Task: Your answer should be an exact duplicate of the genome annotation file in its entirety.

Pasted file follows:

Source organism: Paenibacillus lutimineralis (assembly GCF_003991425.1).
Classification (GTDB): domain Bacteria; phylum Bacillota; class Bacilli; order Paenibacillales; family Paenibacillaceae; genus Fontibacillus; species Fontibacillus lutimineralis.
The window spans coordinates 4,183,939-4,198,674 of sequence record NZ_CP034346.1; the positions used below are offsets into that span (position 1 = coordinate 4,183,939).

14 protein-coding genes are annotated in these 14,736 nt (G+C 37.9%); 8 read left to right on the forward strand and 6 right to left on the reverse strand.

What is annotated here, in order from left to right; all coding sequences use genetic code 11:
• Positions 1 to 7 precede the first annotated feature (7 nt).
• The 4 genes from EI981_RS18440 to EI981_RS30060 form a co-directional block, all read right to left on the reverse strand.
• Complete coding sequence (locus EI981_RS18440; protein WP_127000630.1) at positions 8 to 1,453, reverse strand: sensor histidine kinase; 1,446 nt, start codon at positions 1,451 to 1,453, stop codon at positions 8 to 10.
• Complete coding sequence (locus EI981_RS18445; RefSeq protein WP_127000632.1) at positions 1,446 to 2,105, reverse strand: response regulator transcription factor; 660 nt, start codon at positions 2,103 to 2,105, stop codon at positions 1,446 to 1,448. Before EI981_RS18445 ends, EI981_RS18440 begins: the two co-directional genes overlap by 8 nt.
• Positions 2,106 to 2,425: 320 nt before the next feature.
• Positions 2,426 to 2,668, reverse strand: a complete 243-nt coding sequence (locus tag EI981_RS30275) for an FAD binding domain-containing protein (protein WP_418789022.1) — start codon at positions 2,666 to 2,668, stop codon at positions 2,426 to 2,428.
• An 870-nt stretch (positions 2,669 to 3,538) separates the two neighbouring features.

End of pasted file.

Source organism: Paenibacillus lutimineralis (assembly GCF_003991425.1).
Classification (GTDB): domain Bacteria; phylum Bacillota; class Bacilli; order Paenibacillales; family Paenibacillaceae; genus Fontibacillus; species Fontibacillus lutimineralis.
The window spans coordinates 4,183,939-4,198,674 of sequence record NZ_CP034346.1; the positions used below are offsets into that span (position 1 = coordinate 4,183,939).

14 protein-coding genes are annotated in these 14,736 nt (G+C 37.9%); 8 read left to right on the forward strand and 6 right to left on the reverse strand.

What is annotated here, in order from left to right; all coding sequences use genetic code 11:
• Positions 1 to 7 precede the first annotated feature (7 nt).
• The 4 genes from EI981_RS18440 to EI981_RS30060 form a co-directional block, all read right to left on the reverse strand.
• Complete coding sequence (locus EI981_RS18440; protein WP_127000630.1) at positions 8 to 1,453, reverse strand: sensor histidine kinase; 1,446 nt, start codon at positions 1,451 to 1,453, stop codon at positions 8 to 10.
• Complete coding sequence (locus EI981_RS18445; RefSeq protein WP_127000632.1) at positions 1,446 to 2,105, reverse strand: response regulator transcription factor; 660 nt, start codon at positions 2,103 to 2,105, stop codon at positions 1,446 to 1,448. Before EI981_RS18445 ends, EI981_RS18440 begins: the two co-directional genes overlap by 8 nt.
• Positions 2,106 to 2,425: 320 nt before the next feature.
• Positions 2,426 to 2,668, reverse strand: a complete 243-nt coding sequence (locus tag EI981_RS30275) for an FAD binding domain-containing protein (protein WP_418789022.1) — start codon at positions 2,666 to 2,668, stop codon at positions 2,426 to 2,428.
• An 870-nt stretch (positions 2,669 to 3,538) separates the two neighbouring features.